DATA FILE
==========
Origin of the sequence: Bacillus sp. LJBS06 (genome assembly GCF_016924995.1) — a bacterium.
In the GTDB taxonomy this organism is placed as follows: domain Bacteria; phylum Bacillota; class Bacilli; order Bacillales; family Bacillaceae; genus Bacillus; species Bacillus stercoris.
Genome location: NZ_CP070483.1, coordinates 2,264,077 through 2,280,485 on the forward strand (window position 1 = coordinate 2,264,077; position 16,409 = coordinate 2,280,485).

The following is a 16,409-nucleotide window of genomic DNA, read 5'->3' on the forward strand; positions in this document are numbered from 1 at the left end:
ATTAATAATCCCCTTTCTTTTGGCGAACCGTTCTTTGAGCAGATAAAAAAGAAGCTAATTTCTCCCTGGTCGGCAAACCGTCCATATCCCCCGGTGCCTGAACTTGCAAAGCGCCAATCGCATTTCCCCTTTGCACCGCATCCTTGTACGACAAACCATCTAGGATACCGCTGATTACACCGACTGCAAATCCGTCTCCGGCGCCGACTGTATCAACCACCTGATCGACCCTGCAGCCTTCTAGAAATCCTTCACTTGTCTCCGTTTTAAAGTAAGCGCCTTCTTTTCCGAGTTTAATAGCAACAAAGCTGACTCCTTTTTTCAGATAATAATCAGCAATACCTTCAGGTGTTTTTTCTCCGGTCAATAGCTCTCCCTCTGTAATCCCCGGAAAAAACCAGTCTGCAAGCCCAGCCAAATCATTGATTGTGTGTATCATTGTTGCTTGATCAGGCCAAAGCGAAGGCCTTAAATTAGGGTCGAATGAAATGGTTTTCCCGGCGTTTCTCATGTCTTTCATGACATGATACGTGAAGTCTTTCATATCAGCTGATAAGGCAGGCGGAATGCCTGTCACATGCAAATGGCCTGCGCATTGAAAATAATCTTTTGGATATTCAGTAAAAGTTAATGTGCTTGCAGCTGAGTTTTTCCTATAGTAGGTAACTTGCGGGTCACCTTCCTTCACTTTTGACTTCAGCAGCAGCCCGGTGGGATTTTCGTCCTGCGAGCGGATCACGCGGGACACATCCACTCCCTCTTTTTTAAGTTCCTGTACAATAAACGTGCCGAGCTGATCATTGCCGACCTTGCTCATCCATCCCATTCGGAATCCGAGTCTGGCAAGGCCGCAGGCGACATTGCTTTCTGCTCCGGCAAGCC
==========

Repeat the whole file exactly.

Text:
Origin of the sequence: Bacillus sp. LJBS06 (genome assembly GCF_016924995.1) — a bacterium.
In the GTDB taxonomy this organism is placed as follows: domain Bacteria; phylum Bacillota; class Bacilli; order Bacillales; family Bacillaceae; genus Bacillus; species Bacillus stercoris.
Genome location: NZ_CP070483.1, coordinates 2,264,077 through 2,280,485 on the forward strand (window position 1 = coordinate 2,264,077; position 16,409 = coordinate 2,280,485).

The following is a 16,409-nucleotide window of genomic DNA, read 5'->3' on the forward strand; positions in this document are numbered from 1 at the left end:
ATTAATAATCCCCTTTCTTTTGGCGAACCGTTCTTTGAGCAGATAAAAAAGAAGCTAATTTCTCCCTGGTCGGCAAACCGTCCATATCCCCCGGTGCCTGAACTTGCAAAGCGCCAATCGCATTTCCCCTTTGCACCGCATCCTTGTACGACAAACCATCTAGGATACCGCTGATTACACCGACTGCAAATCCGTCTCCGGCGCCGACTGTATCAACCACCTGATCGACCCTGCAGCCTTCTAGAAATCCTTCACTTGTCTCCGTTTTAAAGTAAGCGCCTTCTTTTCCGAGTTTAATAGCAACAAAGCTGACTCCTTTTTTCAGATAATAATCAGCAATACCTTCAGGTGTTTTTTCTCCGGTCAATAGCTCTCCCTCTGTAATCCCCGGAAAAAACCAGTCTGCAAGCCCAGCCAAATCATTGATTGTGTGTATCATTGTTGCTTGATCAGGCCAAAGCGAAGGCCTTAAATTAGGGTCGAATGAAATGGTTTTCCCGGCGTTTCTCATGTCTTTCATGACATGATACGTGAAGTCTTTCATATCAGCTGATAAGGCAGGCGGAATGCCTGTCACATGCAAATGGCCTGCGCATTGAAAATAATCTTTTGGATATTCAGTAAAAGTTAATGTGCTTGCAGCTGAGTTTTTCCTATAGTAGGTAACTTGCGGGTCACCTTCCTTCACTTTTGACTTCAGCAGCAGCCCGGTGGGATTTTCGTCCTGCGAGCGGATCACGCGGGACACATCCACTCCCTCTTTTTTAAGTTCCTGTACAATAAACGTGCCGAGCTGATCATTGCCGACCTTGCTCATCCATCCCATTCGGAATCCGAGTCTGGCAAGGCCGCAGGCGACATTGCTTTCTGCTCCGGCAAGCC